Effects of Heavy Metal Pollution of Apple Orchard Surface Soils Associated with Past Use of Metal-Based Pesticides on Soil Microbial Biomass and Microbial Communities


Apple orchard surface soils in Japan are polluted with copper (Cu), lead (Pb), and arsenic (As) due to long-term use of metal-based pesticides. We investigated the effects of heavy metals accumulated in the surface soils in apple orchards on the microbial biomass and the microbial communities. Soil samples were taken from a chestnut orchard (unpolluted control) and five apple orchards with different degrees of heavy metal pollution. Total concentrations of Cu, Pb, and As in soil ranged from 29 to 931 mg/kg, 35 to 771 mg/kg, and 11 to 198 mg/kg, respectively. The amount of microbial biomass carbon expressed on a soil organic carbon basis decreased with increasing concentrations of heavy metals. Thus, the heavy metals that accumulated in apple orchard surface soils had adverse effects on the soil microbial biomass. The analysis of phospholipid fatty acid (PLFA) composition indicated that the microbial community structure had changed because of the pesticide-derived heavy metals in soil. The relative abundance of gram-positive bacterial marker PLFAs increased and that of fungal marker PLFA decreased with increasing concentrations of heavy metals in soil. Denaturing gradient gel electrophoreses targeting the 16S ribosomal RNA gene of bacteria and the 18S ribosomal RNA gene of fungi also showed shifts in the composition of bacterial and fungal communities induced by soil pollution with heavy metals. However, the diversity of microbial communities was not significantly affected by the heavy metal pollution. This was attributable to the adaptation of the microbial communities in apple orchard surface soils to heavy metals derived from previously used pesticides.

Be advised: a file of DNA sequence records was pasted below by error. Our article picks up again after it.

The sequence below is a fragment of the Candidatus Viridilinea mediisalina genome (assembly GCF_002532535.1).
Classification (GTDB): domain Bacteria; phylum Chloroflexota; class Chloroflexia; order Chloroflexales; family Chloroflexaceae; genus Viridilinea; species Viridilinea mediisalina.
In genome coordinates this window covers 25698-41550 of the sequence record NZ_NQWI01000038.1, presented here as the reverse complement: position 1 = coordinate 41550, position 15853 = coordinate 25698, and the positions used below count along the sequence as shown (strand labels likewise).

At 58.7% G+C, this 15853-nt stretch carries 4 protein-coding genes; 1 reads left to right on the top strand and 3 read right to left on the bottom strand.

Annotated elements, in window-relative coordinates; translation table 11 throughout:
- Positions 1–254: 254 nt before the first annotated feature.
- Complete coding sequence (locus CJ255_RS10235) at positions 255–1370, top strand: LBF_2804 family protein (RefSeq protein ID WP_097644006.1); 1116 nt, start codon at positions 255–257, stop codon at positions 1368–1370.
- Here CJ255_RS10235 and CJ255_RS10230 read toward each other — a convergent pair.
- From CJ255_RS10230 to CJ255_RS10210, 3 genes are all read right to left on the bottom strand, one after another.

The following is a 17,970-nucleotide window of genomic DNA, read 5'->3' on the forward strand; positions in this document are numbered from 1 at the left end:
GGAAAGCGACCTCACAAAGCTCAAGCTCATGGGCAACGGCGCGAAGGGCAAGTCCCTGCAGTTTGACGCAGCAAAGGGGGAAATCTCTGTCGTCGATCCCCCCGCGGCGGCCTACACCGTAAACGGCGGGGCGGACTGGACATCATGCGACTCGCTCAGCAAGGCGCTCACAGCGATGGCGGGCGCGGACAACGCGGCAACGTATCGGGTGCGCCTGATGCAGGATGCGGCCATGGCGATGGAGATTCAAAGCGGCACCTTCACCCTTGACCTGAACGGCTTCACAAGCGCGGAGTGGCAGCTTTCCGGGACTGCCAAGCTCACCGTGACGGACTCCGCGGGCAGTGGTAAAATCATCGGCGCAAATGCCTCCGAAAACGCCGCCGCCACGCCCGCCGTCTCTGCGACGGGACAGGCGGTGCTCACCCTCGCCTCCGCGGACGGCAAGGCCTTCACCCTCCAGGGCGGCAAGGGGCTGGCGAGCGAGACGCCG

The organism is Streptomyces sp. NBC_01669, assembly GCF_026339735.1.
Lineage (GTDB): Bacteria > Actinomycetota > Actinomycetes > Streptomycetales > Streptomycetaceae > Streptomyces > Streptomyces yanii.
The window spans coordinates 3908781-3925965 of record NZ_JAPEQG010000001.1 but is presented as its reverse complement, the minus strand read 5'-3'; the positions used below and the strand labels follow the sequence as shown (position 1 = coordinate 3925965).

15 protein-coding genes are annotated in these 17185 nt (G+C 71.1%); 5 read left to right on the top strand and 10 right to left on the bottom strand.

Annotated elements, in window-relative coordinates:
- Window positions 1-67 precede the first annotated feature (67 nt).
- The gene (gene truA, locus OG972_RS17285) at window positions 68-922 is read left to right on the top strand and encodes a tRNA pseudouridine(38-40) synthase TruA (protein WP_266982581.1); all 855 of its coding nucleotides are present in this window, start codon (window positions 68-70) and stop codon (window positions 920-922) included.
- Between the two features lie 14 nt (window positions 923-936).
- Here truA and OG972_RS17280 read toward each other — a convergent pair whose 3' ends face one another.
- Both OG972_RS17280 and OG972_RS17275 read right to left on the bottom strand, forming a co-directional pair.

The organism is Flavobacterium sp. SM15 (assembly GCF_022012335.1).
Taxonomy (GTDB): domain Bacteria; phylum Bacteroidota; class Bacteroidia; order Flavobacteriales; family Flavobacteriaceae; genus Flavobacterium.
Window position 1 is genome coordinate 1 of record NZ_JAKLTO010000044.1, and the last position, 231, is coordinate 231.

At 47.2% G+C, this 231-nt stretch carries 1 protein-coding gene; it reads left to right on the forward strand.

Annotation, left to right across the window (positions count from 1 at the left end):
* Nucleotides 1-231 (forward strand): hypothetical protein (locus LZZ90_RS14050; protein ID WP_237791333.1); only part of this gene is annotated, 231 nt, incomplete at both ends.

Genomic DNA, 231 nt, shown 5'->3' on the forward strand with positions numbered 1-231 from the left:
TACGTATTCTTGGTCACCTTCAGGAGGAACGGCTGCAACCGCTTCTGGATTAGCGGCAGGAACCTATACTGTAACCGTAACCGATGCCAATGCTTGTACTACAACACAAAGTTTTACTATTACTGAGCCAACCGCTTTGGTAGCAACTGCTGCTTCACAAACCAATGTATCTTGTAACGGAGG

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M. Aoyama and R. Tanaka, "Effects of Heavy Metal Pollution of Apple Orchard Surface Soils Associated with Past Use of Metal-Based Pesticides on Soil Microbial Biomass and Microbial Communities," Journal of Environmental Protection, Vol. 4 No. 4A, 2013, pp. 27-36. doi: 10.4236/jep.2013.44A005.

Conflicts of Interest

The authors declare no conflicts of interest.


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